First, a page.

Examining the role of Rac1 in tumor angiogenesis and growth: a clinically relevant RNAi-mediated approach.
Vader P., van der Meel R., Symons MH., Fens MHAM., Pieters E., Wilschut KJ., Storm G., Jarzabek M., Gallagher WM., Schiffelers RM., Byrne AT.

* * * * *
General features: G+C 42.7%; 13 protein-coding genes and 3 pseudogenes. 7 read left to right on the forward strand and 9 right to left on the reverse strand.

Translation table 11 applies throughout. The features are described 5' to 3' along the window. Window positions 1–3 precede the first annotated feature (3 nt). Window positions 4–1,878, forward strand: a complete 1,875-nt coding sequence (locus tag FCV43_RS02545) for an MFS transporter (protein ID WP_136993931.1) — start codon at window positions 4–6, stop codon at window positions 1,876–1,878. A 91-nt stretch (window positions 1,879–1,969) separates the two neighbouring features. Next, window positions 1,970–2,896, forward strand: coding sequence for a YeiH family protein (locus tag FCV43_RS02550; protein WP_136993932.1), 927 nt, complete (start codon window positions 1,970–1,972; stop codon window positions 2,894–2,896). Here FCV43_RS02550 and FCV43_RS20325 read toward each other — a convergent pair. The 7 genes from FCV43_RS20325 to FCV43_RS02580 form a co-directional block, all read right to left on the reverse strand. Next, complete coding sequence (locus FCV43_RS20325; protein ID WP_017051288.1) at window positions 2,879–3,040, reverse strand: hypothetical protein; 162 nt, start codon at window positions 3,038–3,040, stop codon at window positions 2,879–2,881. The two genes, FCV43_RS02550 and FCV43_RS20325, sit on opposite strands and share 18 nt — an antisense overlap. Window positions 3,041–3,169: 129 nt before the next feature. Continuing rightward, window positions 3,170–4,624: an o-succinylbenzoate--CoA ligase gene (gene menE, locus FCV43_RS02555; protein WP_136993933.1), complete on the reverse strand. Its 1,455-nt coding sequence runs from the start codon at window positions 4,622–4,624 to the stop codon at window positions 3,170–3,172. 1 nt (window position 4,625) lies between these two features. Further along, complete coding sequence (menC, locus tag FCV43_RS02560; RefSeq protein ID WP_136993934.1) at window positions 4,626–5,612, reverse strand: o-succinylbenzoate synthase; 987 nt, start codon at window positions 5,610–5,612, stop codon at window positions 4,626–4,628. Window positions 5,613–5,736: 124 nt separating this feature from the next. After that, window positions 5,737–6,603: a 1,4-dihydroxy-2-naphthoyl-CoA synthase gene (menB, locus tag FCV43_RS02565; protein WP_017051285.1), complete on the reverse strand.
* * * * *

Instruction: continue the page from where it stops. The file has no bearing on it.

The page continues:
Angiogenesis, the sprouting of new blood vessels from the pre-existing vasculature, is a well established target in anti-cancer therapy. It is thought that the Rho GTPase Rac1 is required during vascular endothelial growth factor (VEGF)-mediated angiogenesis. In the present study, we have used a clinically relevant RNA interference approach to silence Rac1 expression. Human umbilical vein endothelial cells were transiently transfected with non-specific control siRNA (siNS) or Rac1 siRNA (siRac1) using electroporation or Lipofectamine 2000. Functional assays with transfected endothelial cells were performed to determine the effect of Rac1 knockdown on angiogenesis in vitro. Silencing of Rac1 inhibited VEGF-mediated tube formation, cell migration, invasion and proliferation. In addition, treatment with Rac1 siRNA inhibited angiogenesis in an in vivo Matrigel plug assay. Intratumoral injections of siRac1 almost completely inhibited the growth of grafted Neuro2a tumors and reduced tumor angiogenesis. Together, these data indicate that Rac1 is an important regulator of VEGF-mediated angiogenesis. Knockdown of Rac1 may represent an attractive approach to inhibit tumor angiogenesis and growth.